The Theatre Week: WINNERS

WINNERS: Wardrobe Ensemble ☆☆☆☆

The last time I saw The Wardrobe Ensemble it felt like they had hit a crossroad. Reviving their first show Riot for their 10th anniversary a few months after a slightly lacklustre attempt with The Last of The Pelican Daughters to push into more mainstream orbits, it wasn’t clear where the company may go, the burgeoning reputation and talent of the various ensemble members sending them down disparate routes, but potentially taking their focus away from the ensemble. Well, an 18-month COVID enforced break has allowed them to reinvent themselves, and it’s their best look yet, the crusader of the independent South West theatre scene.

Theatre On The Downs, the festival they have launched with support from the cultural grant, is magical. It brings the bohemia of Latitude and the adventure of Edinburgh and plonks it down into a pop-up tent at the bottom of Clifton Down. Until the end of September, the blue tent will see a mix of family shows during the day and a cacophony of shows in the evening, featuring the likes of FullRogue, Living Spit, and Action Hero, plus an open commissioned show yet to be announced and due to play a week’s run in some format at the end of September. It’s a massive statement from the Ensemble and one that should be applauded from the rafters.

Opening the space with their brand-new work WINNERS, is also a smart move, allowing the space to generate a buzz from the off. Taking aim at capitalism, over 90 minutes it rushes through the history of man, big ideas and systems designed to make the ‘special ones’ rich at the expense of all others and the good of the world at large. Sketch like in format, it’s fun and has some sharp points to make, if, almost inevitably in this format, occasionally missing its target. It’s never less than entertaining, but it can never quite hit the mountains of the one-two punch of 1972: The Future of Sex and Education, Education, Education that propelled them into the elite bracket.

Ruby Spencer-Pugh’s bright Americana diner is symbolic of the American dream, the mantra that anyone with an idea and a work ethic can make it. From the carvings of a hierarchical society in the Stone age, through feudalism, the Elizabethan explorers, Victorian factories, Marx, Elvis, and the fast-food empires, it whizzes through time and ideas at ever dizzying speed, narrated by an over-caffeinated Mr. Winner, brought to slightly unhinged life by Tom England. Over the years, England has emerged as an ever-impressive versatile character actor, but he’s never been better than he is here, his eyes popping wildly, a grin stuck and stretched across his face like a Messina painting, his body in perpetual motion, his voice cracking into shrill pitch as his ideas grow ever larger. The dreamer is sent mad by power and money, spiralling as bigger, better, faster demands come from above, descending into terrifying grandeur, a human representation of the cost to all of capitalism’s razor grip.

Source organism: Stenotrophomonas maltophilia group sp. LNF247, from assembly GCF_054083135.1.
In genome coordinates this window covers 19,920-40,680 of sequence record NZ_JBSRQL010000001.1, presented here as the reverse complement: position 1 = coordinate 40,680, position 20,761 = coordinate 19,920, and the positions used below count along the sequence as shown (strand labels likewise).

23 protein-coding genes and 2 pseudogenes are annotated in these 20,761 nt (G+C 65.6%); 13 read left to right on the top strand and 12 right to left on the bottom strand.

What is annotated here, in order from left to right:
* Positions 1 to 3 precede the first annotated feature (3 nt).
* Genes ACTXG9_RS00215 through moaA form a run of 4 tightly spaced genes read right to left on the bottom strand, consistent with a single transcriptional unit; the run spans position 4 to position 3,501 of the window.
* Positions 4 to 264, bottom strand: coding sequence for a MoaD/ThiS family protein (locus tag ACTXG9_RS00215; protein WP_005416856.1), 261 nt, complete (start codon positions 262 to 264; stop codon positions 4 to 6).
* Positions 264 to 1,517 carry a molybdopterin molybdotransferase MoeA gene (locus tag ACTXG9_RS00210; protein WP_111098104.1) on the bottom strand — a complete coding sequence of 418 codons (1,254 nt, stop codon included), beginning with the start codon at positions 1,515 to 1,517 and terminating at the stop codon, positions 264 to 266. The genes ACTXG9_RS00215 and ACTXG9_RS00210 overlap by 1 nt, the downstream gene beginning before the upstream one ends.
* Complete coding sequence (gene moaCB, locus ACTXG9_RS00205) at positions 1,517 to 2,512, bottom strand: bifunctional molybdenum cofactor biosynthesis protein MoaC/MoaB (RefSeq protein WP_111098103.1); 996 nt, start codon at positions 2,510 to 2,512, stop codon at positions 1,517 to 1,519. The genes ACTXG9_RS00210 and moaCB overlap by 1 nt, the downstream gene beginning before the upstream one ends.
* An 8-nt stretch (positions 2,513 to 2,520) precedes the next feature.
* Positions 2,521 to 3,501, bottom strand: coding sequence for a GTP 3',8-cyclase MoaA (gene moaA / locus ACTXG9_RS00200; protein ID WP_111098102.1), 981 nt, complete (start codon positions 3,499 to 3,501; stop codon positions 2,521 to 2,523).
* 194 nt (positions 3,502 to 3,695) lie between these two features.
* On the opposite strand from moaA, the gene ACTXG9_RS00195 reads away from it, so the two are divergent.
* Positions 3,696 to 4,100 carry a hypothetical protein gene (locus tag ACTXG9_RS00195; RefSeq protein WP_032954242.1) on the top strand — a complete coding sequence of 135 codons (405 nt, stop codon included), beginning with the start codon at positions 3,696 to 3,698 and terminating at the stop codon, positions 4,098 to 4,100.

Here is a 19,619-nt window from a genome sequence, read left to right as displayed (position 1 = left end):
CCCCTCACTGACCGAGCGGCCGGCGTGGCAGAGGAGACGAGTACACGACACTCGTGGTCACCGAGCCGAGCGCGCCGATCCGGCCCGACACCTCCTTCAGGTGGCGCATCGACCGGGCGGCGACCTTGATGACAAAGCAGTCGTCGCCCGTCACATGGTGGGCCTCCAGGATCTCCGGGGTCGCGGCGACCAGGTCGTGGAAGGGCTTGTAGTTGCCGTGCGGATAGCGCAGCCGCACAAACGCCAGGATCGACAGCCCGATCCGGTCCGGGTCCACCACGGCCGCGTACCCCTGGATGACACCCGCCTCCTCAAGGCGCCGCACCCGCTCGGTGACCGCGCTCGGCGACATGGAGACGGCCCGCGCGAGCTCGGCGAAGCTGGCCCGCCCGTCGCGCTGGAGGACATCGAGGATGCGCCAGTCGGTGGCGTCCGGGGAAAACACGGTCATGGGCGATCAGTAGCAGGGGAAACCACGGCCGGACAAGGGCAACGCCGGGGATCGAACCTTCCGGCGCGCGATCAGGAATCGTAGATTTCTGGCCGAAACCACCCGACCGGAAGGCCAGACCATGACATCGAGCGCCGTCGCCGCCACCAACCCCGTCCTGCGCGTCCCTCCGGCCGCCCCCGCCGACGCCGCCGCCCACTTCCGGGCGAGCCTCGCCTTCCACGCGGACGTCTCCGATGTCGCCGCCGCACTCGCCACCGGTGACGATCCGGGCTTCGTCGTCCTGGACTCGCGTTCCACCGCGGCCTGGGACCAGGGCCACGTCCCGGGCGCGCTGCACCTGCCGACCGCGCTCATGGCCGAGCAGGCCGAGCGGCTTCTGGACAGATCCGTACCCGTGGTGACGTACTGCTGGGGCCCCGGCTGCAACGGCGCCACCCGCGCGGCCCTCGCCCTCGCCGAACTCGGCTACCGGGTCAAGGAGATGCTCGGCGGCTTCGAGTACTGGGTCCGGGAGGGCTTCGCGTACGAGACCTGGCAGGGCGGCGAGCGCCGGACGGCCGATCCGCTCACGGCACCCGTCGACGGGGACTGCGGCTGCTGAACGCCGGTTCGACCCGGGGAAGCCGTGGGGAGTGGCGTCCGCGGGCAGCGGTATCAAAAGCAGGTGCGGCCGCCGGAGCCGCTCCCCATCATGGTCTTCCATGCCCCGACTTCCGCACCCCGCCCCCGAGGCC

Hanora Kamen’s lusty Elizabeth I is another highlight in a show that ends on a brutal full stop. Humankind is fucked. Yet perhaps, if we believe as the company does that most people are decent, not dickheads, it’s not too late to change. Perhaps we can kill the idea of capitalism, though whether as brutally as here is never fully explored or explained, it’s perhaps a slightly hedged ending, its nihilistic comma slightly ill at ease with the entertainment that has come before and so this full stop required. But decency feels at the heart of the ethos of the ensemble and so the benefit of the doubt can be granted.

It’s a sparkling enterprise and a rip-roaringly entertaining first show back. The second decade for a Bristol success story will surely flourish. And it’s worth a trip over to the Downs to support in the next month.

Winners plays at Theatre on the Downs until the 28th August and the festival continues until the 2nd October.

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